We spent 5 days and 4 nights on this trip and logged 32 unique miles of trail on the big loop, one of the nights was car camping near the trailhead. We started and ended at the Swift Creek Trailhead in the Yellowstone drainage. We made a big loop by heading up through Swift Creek, over Bluebell Pass, a night at Milk Lake and then the long hike along Yellowstone Creek to get back to the Swift Creek Trailhead.
The first day was tough. We car camped nearby which happened to be my then youngest dog, Patina’s first camping trip. She kept us up all night long obsessed with all of the noises around. Add to that that the fact that we would be putting down about 9 very rugged miles and gaining 3000 feet and it was a tough day.
Here is a very approximate map of our route. I didn’t save GPS tracks so this is just me drawing a line on Google Maps. Do not use this for navigation.
View Milk Lake Loop – BCP in a larger map
In the morning we discovered that some of Patina’s paws had blown out a bit on the long hike in. She was not very happy and spent most of the morning sitting by the shore acting very sad and picked on. We almost pulled the plug and turned around here but we decided that I would carry her food and see how she hiked with just an empty backpack. I eventually ended up carrying her backpack too.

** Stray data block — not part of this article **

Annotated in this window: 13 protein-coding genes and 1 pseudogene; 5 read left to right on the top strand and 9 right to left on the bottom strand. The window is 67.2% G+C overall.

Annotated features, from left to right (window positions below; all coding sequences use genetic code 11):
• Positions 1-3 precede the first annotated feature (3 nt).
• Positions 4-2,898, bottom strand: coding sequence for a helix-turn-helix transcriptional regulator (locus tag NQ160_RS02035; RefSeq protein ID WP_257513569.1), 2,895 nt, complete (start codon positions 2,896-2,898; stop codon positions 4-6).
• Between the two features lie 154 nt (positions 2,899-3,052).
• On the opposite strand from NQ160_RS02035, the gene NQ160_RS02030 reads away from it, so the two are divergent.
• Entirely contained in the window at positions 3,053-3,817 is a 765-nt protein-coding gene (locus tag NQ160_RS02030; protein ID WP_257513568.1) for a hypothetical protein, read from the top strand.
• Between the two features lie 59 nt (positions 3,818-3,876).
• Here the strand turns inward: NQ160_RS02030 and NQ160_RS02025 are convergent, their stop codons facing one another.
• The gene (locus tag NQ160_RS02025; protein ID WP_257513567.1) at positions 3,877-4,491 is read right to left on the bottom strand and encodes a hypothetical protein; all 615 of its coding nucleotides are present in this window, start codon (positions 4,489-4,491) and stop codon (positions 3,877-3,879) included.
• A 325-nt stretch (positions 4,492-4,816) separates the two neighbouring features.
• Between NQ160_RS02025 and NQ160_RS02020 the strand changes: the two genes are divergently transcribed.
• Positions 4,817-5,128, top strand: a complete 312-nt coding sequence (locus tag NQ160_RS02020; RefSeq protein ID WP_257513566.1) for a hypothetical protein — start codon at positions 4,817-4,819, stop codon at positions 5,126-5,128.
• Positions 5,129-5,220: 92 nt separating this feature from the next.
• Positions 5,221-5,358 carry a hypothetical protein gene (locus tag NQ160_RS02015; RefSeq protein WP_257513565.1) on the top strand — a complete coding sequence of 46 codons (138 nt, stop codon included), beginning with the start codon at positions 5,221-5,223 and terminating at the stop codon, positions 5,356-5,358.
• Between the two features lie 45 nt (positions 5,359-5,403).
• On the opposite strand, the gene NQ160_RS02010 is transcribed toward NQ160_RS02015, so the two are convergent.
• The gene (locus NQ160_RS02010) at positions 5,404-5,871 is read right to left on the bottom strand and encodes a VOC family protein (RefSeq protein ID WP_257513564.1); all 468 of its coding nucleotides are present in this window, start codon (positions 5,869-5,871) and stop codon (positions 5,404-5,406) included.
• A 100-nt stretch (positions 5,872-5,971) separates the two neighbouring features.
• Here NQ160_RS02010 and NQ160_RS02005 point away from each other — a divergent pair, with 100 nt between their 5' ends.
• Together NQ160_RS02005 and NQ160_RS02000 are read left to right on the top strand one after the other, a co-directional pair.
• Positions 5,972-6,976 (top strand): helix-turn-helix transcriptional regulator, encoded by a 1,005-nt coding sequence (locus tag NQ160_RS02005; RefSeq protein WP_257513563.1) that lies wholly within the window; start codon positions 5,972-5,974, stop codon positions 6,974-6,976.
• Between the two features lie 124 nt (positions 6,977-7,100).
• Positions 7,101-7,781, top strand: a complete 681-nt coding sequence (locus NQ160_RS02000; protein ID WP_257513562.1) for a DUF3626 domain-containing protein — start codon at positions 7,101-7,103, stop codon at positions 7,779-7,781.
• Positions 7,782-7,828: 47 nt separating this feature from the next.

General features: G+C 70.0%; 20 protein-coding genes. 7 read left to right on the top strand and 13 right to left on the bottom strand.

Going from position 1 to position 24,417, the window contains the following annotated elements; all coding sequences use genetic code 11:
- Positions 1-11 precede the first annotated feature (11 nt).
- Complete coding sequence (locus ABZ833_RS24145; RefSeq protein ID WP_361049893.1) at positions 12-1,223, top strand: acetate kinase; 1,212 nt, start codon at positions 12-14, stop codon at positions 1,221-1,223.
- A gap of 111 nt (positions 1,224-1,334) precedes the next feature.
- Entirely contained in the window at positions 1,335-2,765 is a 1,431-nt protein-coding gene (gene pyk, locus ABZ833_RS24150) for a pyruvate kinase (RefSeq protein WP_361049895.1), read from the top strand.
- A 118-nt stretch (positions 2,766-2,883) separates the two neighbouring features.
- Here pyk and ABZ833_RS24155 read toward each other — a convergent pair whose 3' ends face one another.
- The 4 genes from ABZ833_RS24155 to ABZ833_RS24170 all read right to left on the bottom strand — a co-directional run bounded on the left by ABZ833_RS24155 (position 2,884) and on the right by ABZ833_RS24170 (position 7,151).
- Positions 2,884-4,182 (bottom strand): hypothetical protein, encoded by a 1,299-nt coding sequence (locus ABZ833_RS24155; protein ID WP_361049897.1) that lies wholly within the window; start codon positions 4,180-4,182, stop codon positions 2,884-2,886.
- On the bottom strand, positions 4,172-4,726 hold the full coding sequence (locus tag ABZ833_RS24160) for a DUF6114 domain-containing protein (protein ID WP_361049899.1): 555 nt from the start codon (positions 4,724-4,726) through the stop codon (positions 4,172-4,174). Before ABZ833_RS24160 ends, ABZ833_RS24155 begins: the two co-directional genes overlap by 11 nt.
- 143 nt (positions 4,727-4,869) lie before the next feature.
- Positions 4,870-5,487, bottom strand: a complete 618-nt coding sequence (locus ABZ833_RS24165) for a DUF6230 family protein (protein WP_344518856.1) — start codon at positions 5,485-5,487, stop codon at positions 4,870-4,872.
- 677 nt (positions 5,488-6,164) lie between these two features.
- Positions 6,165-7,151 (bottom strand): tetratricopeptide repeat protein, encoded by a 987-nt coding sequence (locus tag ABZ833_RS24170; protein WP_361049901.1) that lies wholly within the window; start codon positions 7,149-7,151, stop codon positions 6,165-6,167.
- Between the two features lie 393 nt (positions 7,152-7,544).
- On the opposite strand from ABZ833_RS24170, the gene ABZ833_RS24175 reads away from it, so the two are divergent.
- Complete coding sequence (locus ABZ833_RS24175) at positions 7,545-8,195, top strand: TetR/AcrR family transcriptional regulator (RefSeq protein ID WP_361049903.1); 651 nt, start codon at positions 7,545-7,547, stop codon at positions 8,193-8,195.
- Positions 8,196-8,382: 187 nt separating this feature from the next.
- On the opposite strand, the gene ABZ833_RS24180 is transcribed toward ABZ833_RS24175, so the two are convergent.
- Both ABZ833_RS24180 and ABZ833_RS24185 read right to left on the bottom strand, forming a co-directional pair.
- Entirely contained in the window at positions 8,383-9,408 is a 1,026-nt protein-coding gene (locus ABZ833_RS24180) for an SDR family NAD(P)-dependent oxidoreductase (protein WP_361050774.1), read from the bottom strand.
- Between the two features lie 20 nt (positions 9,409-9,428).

We ran into a group of cowboys on horses as we were hiking up the pass. Hate to say it because I know there are some really respectful horse people out there but these ones fit the stereotype, not friendly whatsoever, acted like we were on their land or something. And to top it off they didn’t even share any of the beer they were drinking as they went past.
The rain would come and go so we kept hiking but eventually the trail dissipated and we were route finding. After an hour or so of hiding under ledges and bushwhacking we finally found the correct route and were on our way back uphill towards Milk Lake.
After a very long stretch with no water we took a much needed break at a spring. On the map it looks like the trail is right next to the river but in reality you’re up on a ledge 50-100 feet above the river for miles on end. Typically I would expect a lot of little creeks and such to intersect the trail but there was nothing. By this point it was hard work just to get my poor dog up and moving again after stopping.
We camped that night at a nice site above the river. In the morning we figured we would have about 3 miles left. After a couple of miles the trail finally made it down to the same level as the river. Sonny was desperate for a drink here and fell in while trying to scale down the big rock.
View the full set of photos on Flickr.
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